Once again, thank God for the ACLU
And again I shake my head that the GOP doesn’t support the ACLU and its mission—until I recall that the GOP hates the "other": any marginalized (or marginizable) group other than white males and those, being most powerless, are most often victimized, and so represent a good proportion of ACLU clientele. At any rate, Peter Finn in the Washington Post:
The American Civil Liberties Union plans to sue the U.S. government Wednesday on behalf of 10 citizens or legal permanent residents who have been placed on a no-fly list and, in some cases, stranded abroad.
The suit, in which the ACLU accuses the government of violating the plaintiffs’ constitutional rights, is the group’s first legal challenge of the no-fly list.
The number of names placed on the list has increased significantly since the attempted bombing of a Detroit-bound aircraft on Christmas Day, U.S. officials said. Some Americans have been barred from flying home from overseas because their names were listed.
The ACLU says Americans are being deprived of their rights as citizens and of due process.
"It really is abominable that they would treat U.S. citizens this way," said Ben Wizner, a staff lawyer at the ACLU’s National Security Project. "There is simply no legal basis for placing a U.S. citizen into involuntary exile. And to use a secret government list without any process to accomplish that goal is so un-American and so unconstitutional."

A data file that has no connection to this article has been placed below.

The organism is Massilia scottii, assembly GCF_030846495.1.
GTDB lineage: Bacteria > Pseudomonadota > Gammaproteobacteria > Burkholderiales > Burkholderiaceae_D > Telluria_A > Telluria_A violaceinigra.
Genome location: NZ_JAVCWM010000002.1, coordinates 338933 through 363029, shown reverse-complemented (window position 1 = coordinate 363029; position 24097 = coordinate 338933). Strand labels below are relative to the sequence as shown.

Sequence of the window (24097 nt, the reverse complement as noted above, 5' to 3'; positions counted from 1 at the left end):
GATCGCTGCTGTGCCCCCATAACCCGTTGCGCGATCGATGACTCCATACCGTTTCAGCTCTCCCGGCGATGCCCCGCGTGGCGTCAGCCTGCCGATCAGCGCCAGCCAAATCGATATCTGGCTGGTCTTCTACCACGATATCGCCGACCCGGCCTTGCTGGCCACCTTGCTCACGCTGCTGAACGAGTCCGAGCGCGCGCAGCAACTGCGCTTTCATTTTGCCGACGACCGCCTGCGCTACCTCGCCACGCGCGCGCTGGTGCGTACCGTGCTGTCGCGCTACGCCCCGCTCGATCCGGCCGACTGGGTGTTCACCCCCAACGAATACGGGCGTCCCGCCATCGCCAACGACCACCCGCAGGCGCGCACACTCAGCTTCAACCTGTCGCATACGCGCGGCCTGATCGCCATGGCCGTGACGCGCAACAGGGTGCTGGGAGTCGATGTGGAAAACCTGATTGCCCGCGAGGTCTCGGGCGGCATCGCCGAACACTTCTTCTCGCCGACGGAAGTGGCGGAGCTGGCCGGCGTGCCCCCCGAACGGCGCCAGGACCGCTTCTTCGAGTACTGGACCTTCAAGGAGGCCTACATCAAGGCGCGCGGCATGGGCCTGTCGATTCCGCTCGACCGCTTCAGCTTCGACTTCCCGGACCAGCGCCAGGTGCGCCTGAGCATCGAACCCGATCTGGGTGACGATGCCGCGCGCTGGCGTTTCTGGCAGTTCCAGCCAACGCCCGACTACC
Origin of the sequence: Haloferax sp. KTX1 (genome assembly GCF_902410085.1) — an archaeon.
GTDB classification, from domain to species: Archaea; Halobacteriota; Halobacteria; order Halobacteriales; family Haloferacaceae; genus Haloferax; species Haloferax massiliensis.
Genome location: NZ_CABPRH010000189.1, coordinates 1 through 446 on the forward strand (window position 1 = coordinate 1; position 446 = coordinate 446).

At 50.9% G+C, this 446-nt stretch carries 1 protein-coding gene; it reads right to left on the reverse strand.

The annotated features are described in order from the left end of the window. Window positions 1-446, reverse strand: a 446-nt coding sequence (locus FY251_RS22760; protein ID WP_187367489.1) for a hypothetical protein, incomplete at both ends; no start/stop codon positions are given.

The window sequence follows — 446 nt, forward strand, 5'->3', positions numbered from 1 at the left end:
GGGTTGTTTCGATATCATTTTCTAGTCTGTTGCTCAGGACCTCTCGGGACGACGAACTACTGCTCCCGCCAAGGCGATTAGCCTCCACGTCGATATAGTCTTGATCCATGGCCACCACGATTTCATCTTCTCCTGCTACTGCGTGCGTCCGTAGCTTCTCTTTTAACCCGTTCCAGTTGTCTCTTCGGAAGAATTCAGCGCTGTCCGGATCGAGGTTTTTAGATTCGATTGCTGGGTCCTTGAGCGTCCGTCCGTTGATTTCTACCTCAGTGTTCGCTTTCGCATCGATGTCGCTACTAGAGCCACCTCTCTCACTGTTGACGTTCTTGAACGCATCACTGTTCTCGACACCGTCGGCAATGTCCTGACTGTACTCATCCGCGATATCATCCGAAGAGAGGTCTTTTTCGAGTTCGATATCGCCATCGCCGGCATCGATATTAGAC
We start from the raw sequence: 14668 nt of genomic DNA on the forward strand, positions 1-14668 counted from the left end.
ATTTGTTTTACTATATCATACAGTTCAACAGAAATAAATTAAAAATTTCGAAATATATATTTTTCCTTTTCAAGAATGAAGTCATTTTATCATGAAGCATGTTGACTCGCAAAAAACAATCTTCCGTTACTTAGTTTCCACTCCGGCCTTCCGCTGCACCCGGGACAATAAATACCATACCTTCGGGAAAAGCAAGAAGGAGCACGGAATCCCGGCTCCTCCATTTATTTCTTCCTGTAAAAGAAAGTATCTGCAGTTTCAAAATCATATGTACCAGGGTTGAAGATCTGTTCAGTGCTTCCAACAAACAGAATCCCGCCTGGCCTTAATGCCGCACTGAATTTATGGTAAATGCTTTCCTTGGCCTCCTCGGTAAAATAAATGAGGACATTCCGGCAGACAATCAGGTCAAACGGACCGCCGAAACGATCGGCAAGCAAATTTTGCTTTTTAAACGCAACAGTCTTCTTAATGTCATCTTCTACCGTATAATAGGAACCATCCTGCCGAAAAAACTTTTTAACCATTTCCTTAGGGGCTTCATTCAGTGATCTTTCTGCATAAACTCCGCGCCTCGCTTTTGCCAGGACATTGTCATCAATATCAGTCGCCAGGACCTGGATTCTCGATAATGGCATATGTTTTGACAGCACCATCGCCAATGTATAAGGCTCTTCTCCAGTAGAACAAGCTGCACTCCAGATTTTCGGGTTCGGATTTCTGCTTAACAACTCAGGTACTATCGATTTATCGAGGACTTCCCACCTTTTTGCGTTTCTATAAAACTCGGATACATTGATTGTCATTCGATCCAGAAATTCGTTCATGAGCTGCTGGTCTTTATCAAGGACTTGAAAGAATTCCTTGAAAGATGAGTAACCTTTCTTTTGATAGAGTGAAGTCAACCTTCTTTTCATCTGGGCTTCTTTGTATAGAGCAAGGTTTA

The suit, a draft copy of which was provided to The Washington Post, names as defendants Attorney General Eric H. Holder Jr., FBI Director Robert S. Mueller III and Timothy J. Healy, the director of the Terrorist Screening Center. In it, the ACLU argues that there is little that people can do if they think their names were erroneously added to the no-fly list. They can appeal to the Department of Homeland Security, but the government will not confirm who is on the list or that any names have been removed from or kept on it.
"The government does not provide the individual with any opportunity to confront, or to rebut, the grounds for his possible inclusion on the watch list," according to the suit, which will be filed in Oregon. "Thus, the only ‘process’ available to individuals is to submit their names and other identifying information to the Department of Homeland Security and hope that an unknown government agency corrects an error or changes its mind."
An FBI spokesman declined to comment on the suit, noting that the agency had not seen it. He referred to a previous statement on the no-fly list that said that the "FBI is always careful to protect the civil rights and privacy concerns of all Americans."
Before December, the number of people whose names on the no-fly list — and who are thus barred from boarding a U.S. carrier, a U.S.-bound flight or entering U.S. airspace — was approximately 4,000, U.S. officials said. It is unclear how many U.S. citizens and legal permanent residents are on the list now.